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TECHNICAL PAPERS

Calculation of the Response of a Composite Plate to Localized Dynamic Surface Loads Using a New Wave Number Integral Method

[+] Author and Article Information
Sauvik Banerjee

Mechanical and Aerospace Engineering Department, University of California, Los Angeles, CA 90095-1597 e-mail: sauvik@ucla.edu

William Prosser

Nondestructive Evaluation Branch, NASA Langley Research Center, MS231, Hampton, VA 23681-0001e-mail: w.h.prosser@larc.nasa.gov

Ajit Mal

Mechanical and Aerospace Engineering Department, University of California, Los Angeles, CA 90095-1597e-mail: ajit@ucla.edu

J. Appl. Mech 72(1), 18-24 (Feb 01, 2005) (7 pages) doi:10.1115/1.1828064 History: Received May 12, 2003; Revised July 07, 2004; Online February 01, 2005
Copyright © 2005 by ASME
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References

Figures

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The locus of the real roots, k2(k1) of g(k1,k2) in the k1–k2 plane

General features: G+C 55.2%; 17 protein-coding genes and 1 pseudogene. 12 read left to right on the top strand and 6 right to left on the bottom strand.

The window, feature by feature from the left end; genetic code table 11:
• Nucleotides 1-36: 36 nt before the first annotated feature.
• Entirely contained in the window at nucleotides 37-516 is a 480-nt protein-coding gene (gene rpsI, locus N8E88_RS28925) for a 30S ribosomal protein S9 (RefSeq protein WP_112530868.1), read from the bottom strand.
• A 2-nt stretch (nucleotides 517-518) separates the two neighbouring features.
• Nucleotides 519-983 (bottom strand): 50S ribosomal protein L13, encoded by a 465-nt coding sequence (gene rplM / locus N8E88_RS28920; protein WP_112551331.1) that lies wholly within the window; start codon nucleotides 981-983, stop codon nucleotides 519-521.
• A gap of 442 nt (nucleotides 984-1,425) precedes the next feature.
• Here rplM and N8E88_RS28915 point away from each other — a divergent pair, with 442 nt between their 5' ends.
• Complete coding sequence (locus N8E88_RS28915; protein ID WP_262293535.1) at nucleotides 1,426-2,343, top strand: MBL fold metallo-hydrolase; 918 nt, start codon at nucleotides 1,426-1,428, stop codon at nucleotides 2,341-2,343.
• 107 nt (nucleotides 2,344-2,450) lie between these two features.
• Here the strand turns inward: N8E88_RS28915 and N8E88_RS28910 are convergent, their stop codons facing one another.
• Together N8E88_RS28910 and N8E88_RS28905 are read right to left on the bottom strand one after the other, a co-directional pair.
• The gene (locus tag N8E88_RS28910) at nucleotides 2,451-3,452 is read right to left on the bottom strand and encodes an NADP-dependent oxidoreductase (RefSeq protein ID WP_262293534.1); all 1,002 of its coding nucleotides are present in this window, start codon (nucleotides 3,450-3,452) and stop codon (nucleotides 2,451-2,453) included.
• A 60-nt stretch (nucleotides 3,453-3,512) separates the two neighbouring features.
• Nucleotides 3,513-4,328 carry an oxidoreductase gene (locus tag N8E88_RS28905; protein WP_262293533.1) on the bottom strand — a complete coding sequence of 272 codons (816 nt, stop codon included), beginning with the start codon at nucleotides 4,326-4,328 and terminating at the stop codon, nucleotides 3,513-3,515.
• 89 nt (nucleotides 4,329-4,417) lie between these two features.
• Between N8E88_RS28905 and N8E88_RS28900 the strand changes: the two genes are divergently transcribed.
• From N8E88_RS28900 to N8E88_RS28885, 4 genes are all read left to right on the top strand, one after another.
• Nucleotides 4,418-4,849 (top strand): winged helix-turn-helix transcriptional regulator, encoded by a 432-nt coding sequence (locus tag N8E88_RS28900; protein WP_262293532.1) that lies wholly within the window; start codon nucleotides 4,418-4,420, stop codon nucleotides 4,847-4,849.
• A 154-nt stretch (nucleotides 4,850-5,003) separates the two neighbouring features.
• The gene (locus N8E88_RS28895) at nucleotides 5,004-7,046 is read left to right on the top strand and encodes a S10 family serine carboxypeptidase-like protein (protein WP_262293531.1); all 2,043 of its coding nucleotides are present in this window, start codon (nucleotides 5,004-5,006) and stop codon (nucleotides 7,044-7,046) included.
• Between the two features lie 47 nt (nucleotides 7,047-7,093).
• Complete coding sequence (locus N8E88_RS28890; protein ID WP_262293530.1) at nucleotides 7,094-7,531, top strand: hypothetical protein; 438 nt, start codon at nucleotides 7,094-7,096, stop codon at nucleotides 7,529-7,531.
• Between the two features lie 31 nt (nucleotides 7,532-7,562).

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Schematic of a loaded unidirectional composite plate showing position of the sensors with respect to the fiber direction
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Kernel behavior for a unidirectional graphite/epoxy composite plate of thickness 1 mm for propagation along 45 degh for two cases: (a) at a distance 10 mm from the source at 0.1 MHz and (b) at a distance 50 mm from the source at 1.0 MHz (CPT). (i) Locus of real (k2r) and imaginary roots (k2c) of g(k1,k2) in the k1–k2 plane, (ii) absolute plot of Eq. (3), and (iii) real and imaginary parts of the integrand in Eq. (5).
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Kernel behavior for a unidirectional graphite/epoxy composite plate of thickness 1 mm for propagation along 90 deg at a distance 50 mm from the source at 1 MHz (exact theory). (i), (ii), and (iii) are the same as that of Fig. 3.
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Time history and spectrum of the source
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Time history of vertical surface displacement in a 1 mm thick unidirectional graphite/epoxy composite plate subjected to a point load from exact theory (first column) and FEM (second column), (a) 0 deg propagation, (b) 30 deg propagation, (c) 60 deg propagation, and (d) 90 deg propagation  

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